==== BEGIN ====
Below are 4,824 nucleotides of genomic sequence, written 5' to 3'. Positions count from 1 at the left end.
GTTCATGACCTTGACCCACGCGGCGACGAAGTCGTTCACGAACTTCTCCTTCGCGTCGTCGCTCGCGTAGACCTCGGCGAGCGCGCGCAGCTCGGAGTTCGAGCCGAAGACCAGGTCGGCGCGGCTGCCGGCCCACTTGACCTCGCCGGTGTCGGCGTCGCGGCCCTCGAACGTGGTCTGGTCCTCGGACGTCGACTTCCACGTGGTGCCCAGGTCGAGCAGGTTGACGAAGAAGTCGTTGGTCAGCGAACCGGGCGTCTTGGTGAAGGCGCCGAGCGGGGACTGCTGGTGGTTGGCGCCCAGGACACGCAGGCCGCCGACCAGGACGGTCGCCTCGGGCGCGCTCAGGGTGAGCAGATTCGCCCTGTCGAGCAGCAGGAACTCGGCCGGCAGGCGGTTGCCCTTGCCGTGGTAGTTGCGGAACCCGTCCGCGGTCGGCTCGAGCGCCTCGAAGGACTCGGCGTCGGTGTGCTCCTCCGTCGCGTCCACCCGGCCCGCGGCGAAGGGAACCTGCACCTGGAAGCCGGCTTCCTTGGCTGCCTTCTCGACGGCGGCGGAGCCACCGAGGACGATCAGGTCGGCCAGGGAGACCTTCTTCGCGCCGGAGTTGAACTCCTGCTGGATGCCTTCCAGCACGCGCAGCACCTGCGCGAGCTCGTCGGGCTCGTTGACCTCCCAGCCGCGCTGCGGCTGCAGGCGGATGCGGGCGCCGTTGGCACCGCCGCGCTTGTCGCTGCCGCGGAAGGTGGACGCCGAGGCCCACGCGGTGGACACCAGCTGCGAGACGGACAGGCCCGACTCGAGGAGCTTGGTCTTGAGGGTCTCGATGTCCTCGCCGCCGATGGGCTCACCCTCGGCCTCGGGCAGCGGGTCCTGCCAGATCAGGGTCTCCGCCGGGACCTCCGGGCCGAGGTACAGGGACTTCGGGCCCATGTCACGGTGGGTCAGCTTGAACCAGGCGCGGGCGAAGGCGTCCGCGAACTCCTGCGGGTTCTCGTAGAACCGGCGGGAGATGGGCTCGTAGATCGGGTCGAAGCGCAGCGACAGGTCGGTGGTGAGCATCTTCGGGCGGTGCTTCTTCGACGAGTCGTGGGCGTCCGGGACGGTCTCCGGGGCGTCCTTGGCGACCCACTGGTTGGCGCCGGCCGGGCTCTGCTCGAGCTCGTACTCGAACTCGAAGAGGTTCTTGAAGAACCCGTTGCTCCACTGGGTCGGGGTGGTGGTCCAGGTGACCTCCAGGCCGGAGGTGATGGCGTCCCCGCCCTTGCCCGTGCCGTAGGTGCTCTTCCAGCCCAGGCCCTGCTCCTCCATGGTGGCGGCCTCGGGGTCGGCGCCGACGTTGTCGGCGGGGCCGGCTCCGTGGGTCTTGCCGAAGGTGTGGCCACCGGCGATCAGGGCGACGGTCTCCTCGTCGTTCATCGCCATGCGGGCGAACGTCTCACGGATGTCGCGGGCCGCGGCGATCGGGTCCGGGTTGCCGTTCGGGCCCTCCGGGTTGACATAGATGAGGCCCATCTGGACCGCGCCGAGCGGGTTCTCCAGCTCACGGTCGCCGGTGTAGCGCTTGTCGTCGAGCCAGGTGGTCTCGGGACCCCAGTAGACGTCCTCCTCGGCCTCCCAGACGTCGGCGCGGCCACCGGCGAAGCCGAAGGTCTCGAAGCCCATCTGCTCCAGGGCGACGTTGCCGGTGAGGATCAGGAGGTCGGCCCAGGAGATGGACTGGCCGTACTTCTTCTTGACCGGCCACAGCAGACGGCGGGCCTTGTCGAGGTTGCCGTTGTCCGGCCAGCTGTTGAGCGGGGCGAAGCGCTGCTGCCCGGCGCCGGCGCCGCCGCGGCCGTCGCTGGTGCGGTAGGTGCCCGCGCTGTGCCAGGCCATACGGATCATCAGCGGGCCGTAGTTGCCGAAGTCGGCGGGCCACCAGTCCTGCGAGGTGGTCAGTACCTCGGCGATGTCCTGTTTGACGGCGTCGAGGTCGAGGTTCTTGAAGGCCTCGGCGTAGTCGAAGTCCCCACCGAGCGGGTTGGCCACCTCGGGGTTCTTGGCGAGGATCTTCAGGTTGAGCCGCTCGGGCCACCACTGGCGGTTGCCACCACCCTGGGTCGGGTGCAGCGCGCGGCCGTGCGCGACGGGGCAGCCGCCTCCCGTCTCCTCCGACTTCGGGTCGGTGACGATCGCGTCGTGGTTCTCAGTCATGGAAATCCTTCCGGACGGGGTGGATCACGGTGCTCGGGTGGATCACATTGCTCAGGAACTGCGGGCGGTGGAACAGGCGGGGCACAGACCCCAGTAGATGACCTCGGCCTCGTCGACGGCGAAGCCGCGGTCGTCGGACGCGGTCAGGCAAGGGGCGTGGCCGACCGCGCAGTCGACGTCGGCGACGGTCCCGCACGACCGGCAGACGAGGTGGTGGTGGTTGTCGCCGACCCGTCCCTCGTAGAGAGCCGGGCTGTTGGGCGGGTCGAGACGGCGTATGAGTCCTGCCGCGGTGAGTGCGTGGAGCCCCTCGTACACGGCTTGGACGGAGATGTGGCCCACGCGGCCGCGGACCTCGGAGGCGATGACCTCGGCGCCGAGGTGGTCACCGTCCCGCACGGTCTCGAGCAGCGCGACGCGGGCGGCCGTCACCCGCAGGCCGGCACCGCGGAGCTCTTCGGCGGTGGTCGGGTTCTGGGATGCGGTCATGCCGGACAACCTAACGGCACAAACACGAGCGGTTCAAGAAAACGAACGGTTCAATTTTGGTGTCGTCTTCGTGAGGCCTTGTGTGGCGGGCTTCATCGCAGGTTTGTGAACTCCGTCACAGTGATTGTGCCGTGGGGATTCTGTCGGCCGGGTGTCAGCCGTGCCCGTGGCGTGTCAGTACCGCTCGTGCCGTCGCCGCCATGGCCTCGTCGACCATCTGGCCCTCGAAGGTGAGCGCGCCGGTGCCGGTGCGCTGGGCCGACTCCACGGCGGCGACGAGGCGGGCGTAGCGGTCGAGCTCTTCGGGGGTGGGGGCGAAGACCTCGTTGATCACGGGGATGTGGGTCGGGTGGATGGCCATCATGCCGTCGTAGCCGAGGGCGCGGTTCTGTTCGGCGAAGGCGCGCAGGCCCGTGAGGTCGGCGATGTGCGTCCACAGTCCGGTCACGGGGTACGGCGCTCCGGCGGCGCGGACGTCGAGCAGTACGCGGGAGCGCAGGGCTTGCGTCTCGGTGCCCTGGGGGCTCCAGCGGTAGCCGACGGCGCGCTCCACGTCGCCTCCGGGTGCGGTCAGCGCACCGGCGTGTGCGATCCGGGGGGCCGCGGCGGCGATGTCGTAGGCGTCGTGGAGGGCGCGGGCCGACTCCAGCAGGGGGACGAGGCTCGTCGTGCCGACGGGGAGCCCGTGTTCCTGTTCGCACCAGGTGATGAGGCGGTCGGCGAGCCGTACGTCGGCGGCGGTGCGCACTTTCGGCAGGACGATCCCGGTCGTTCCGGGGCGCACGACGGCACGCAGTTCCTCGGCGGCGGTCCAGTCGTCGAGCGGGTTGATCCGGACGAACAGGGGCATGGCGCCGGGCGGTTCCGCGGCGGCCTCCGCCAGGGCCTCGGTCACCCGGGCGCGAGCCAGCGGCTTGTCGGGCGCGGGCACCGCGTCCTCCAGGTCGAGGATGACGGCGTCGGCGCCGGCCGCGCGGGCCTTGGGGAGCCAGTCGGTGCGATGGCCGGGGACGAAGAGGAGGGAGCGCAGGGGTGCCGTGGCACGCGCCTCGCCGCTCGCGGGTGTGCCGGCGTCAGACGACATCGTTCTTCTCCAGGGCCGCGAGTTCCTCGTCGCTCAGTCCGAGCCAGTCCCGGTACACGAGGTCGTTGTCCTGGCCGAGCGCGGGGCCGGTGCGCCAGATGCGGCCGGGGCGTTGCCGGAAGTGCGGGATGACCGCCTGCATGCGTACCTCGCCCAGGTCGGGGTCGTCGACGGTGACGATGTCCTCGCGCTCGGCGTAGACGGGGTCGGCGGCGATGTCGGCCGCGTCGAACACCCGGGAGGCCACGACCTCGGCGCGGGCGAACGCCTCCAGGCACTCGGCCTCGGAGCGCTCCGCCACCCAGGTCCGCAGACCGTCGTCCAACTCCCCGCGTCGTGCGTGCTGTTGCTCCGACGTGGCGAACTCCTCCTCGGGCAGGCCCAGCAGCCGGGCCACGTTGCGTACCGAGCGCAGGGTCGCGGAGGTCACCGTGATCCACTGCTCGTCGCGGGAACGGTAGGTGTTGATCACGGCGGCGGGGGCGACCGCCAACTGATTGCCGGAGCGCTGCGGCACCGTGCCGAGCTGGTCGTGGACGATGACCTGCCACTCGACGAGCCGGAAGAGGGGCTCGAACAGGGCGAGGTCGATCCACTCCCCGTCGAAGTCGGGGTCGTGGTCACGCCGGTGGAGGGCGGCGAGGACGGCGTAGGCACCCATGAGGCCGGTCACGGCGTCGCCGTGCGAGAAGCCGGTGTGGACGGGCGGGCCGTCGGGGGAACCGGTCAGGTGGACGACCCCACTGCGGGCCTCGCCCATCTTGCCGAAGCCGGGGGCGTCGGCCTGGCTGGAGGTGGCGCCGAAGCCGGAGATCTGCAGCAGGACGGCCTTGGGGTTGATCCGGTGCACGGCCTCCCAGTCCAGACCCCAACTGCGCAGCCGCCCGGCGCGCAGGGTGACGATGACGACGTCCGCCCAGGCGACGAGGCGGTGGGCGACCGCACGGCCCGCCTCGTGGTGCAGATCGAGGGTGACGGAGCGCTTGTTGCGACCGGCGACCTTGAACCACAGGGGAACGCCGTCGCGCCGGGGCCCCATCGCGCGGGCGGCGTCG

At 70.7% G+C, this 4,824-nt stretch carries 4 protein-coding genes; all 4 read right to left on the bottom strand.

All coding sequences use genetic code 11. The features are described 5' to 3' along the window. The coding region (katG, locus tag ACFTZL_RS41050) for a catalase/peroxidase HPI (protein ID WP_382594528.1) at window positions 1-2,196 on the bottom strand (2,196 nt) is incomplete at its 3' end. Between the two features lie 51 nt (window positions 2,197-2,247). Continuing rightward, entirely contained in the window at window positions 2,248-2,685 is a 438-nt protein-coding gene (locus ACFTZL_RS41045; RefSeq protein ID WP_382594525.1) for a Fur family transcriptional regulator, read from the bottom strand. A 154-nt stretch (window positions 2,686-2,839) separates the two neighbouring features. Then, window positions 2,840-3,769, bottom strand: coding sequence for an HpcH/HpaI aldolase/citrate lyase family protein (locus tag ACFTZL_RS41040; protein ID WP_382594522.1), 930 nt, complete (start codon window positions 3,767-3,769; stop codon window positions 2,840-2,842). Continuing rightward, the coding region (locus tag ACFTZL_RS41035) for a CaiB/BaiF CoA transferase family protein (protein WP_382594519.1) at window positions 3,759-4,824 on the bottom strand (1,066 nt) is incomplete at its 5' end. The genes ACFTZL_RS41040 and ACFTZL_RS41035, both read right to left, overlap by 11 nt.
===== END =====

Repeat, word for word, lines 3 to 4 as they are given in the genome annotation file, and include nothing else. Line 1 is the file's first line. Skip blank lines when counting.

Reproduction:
At 70.7% G+C, this 4,824-nt stretch carries 4 protein-coding genes; all 4 read right to left on the bottom strand.

All coding sequences use genetic code 11. The features are described 5' to 3' along the window. The coding region (katG, locus tag ACFTZL_RS41050) for a catalase/peroxidase HPI (protein ID WP_382594528.1) at window positions 1-2,196 on the bottom strand (2,196 nt) is incomplete at its 3' end. Between the two features lie 51 nt (window positions 2,197-2,247). Continuing rightward, entirely contained in the window at window positions 2,248-2,685 is a 438-nt protein-coding gene (locus ACFTZL_RS41045; RefSeq protein ID WP_382594525.1) for a Fur family transcriptional regulator, read from the bottom strand. A 154-nt stretch (window positions 2,686-2,839) separates the two neighbouring features. Then, window positions 2,840-3,769, bottom strand: coding sequence for an HpcH/HpaI aldolase/citrate lyase family protein (locus tag ACFTZL_RS41040; protein ID WP_382594522.1), 930 nt, complete (start codon window positions 3,767-3,769; stop codon window positions 2,840-2,842). Continuing rightward, the coding region (locus tag ACFTZL_RS41035) for a CaiB/BaiF CoA transferase family protein (protein WP_382594519.1) at window positions 3,759-4,824 on the bottom strand (1,066 nt) is incomplete at its 5' end. The genes ACFTZL_RS41040 and ACFTZL_RS41035, both read right to left, overlap by 11 nt.